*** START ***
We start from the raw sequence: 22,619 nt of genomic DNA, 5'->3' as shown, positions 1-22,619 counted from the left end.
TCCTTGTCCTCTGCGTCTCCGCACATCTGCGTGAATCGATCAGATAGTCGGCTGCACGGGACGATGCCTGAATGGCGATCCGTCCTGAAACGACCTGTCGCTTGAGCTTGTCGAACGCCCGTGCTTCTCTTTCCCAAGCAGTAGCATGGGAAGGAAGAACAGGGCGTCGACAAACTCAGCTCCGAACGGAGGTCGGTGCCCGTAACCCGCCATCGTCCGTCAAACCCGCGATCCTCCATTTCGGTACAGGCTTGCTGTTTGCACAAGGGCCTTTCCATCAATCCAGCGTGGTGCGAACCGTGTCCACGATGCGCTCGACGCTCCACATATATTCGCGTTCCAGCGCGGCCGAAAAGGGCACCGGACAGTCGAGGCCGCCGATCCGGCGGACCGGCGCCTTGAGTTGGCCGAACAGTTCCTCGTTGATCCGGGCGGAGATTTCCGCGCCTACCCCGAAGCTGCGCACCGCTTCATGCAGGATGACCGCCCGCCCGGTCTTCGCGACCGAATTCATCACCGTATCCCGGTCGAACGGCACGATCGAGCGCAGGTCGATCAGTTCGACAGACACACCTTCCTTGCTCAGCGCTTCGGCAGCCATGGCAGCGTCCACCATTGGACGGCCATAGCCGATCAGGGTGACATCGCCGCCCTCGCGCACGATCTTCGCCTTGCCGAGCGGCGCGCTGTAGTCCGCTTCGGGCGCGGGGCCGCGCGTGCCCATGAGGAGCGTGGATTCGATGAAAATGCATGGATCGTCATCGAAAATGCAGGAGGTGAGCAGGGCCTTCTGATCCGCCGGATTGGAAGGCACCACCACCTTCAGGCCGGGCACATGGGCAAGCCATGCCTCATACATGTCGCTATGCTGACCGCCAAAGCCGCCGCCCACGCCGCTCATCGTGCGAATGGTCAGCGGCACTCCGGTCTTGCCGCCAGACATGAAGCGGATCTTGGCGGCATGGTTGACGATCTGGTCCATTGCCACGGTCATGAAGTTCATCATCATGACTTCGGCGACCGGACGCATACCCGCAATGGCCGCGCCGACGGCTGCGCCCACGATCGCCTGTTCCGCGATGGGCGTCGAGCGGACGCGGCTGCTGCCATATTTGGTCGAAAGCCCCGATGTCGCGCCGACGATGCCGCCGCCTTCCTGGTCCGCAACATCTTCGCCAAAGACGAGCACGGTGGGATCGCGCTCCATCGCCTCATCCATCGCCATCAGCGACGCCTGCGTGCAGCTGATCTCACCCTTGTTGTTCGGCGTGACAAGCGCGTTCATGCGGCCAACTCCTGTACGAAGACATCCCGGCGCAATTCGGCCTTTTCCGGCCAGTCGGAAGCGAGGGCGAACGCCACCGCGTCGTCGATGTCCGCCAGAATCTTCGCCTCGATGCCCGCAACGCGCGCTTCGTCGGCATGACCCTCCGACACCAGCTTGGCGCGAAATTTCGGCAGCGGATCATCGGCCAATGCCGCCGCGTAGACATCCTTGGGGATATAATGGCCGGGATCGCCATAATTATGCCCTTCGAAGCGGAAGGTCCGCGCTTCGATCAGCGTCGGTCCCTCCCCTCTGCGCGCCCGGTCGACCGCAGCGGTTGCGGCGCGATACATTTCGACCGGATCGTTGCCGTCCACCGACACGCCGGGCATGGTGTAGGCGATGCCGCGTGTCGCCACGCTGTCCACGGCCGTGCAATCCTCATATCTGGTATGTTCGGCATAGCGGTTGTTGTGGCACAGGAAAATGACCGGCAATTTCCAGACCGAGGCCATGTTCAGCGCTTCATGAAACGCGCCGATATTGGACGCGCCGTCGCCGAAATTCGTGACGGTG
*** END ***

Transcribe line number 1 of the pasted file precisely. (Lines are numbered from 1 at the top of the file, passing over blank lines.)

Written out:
We start from the raw sequence: 22,619 nt of genomic DNA, 5'->3' as shown, positions 1-22,619 counted from the left end.